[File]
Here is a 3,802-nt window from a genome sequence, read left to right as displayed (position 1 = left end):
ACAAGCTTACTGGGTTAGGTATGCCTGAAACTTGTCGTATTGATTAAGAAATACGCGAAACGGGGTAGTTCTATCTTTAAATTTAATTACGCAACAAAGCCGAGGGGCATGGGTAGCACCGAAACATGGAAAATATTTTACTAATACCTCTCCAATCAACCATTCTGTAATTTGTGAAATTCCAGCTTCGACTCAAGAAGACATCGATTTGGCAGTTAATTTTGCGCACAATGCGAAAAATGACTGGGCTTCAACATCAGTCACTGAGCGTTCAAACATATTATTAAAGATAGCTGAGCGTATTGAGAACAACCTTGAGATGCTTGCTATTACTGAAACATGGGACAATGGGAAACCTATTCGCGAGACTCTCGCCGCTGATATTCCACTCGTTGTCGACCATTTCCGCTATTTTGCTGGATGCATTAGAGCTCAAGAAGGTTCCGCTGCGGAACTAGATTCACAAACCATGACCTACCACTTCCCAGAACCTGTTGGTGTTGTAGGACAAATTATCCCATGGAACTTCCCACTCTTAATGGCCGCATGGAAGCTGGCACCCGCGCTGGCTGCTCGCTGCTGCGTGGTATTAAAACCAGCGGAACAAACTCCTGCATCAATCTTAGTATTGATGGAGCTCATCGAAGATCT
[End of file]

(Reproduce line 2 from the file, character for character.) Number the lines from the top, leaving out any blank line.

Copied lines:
ACAAGCTTACTGGGTTAGGTATGCCTGAAACTTGTCGTATTGATTAAGAAATACGCGAAACGGGGTAGTTCTATCTTTAAATTTAATTACGCAACAAAGCCGAGGGGCATGGGTAGCACCGAAACATGGAAAATATTTTACTAATACCTCTCCAATCAACCATTCTGTAATTTGTGAAATTCCAGCTTCGACTCAAGAAGACATCGATTTGGCAGTTAATTTTGCGCACAATGCGAAAAATGACTGGGCTTCAACATCAGTCACTGAGCGTTCAAACATATTATTAAAGATAGCTGAGCGTATTGAGAACAACCTTGAGATGCTTGCTATTACTGAAACATGGGACAATGGGAAACCTATTCGCGAGACTCTCGCCGCTGATATTCCACTCGTTGTCGACCATTTCCGCTATTTTGCTGGATGCATTAGAGCTCAAGAAGGTTCCGCTGCGGAACTAGATTCACAAACCATGACCTACCACTTCCCAGAACCTGTTGGTGTTGTAGGACAAATTATCCCATGGAACTTCCCACTCTTAATGGCCGCATGGAAGCTGGCACCCGCGCTGGCTGCTCGCTGCTGCGTGGTATTAAAACCAGCGGAACAAACTCCTGCATCAATCTTAGTATTGATGGAGCTCATCGAAGATCT